It’s described by some as a whimsical Dr. Seuss floral and by others as an industrial mash-up in metal.
In May 2012, the statue was installed on the banks of the Reedy River in downtown Greenville (SC) to mixed reviews. Whereas many residents enjoyed the addition of public art to the pedestrian bridge, some onlookers thought that it was a temporary installation for Artisphere, the annual (and nationally-ranked) arts festival held in the city. The festival has a history of decorating the steel-and-wood pedestrian bridge which is visible from the Gower bridge that allows Main Street to span the river.
The Paradigm Pathway is a permanent addition to Greenville’s public art collection.
The Paradigm Pathway brightens the banks of the Reedy River
in downtown Greenville’s (SC) RiverPlace.
The Stephen Kischel statue was dedicated in May 2012 during Artisphere,
Greenville’s annual (and nationally-ranked) arts festival.
The addition of the colorful archway to the pedestrian bridge gives the bridge a sense of place. The bridge is located between the Peace Center for the Performing Arts and the RiverPlace development, a mixed-use space both residential and commercial. It also provides access to the city’s Swamp Rabbit trail which runs alongside the Reedy River.
The bridge’s function is to provide pedestrians access to cross the river, which sits one-story below street level at this location. Although stairs to the street level flank both sides of the bridge, this bridge permits walkers (and bikers) to cross without moving up to the street above.
During my time near the archway, I noticed walkers interacting with it in several ways:
- Stopping to admire the art.
- Taking photographs in the archway.
- Using the poles as an aid to climb on the metal railings to get a better view.
- Stopping under the archway to admire the surroundings.
- Reading the dedication plaque at the base of the art (see below).
An archway has the surprising effect of serving as (1) an object of interest, (2) a place to be, and (3) a window to the world outside it.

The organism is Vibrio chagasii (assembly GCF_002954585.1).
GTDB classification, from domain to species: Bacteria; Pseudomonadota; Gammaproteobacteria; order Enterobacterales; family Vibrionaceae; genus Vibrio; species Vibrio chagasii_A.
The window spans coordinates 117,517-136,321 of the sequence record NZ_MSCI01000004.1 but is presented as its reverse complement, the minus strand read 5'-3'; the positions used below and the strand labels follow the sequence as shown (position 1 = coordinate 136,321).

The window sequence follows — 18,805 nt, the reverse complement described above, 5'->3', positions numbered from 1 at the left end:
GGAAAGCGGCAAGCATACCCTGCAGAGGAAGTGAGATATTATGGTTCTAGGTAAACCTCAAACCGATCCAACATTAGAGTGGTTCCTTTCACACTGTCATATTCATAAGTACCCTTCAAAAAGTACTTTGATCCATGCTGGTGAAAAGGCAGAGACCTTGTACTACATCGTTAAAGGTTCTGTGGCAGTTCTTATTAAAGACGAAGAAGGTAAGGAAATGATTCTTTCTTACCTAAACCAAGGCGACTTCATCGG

An object of interest
The Paradigm Pathway is interesting in its own right. The purple, orange, and yellow tones stand in sharp contrast to the swaths of green grass, brownish river, red bricks, and gray stone that surround it. This is what gives it that “Dr. Suess” feeling, but also what causes it to be noticeable from above and below.
A place to be
The addition of the scultpture provides visual interest for this area, but it also calls to passers-by to come to it. At the street level, passers-by can see the sculpture from above. Perhaps they see it and decide that the bridge looks like a fun place to be, to walk, to experience. At the river level, pedestrians on the opposite bank see it and want to cross the bridge, leading them to discover new sights and new paths.
A window to its surroundings
Standing in the archway, the arch creates a frame for the riverplace development, as pictured above, capturing residents, restaurants, art studios, and a hotel. Pausing inside the arch might allow you to look onto the waters of the river below, across the bridge to the buildings ahead, and even to physically turn around and see the streetscape behind. An open-air venue next to the bridge, a former mill, is a brick monument full od arched windows, and the paradigm pathway echoes this shape.
While these surroundings my have not gone unnoticed in the past, the archway gives an oppoortunity to stop, creating a destination where only a route existed before.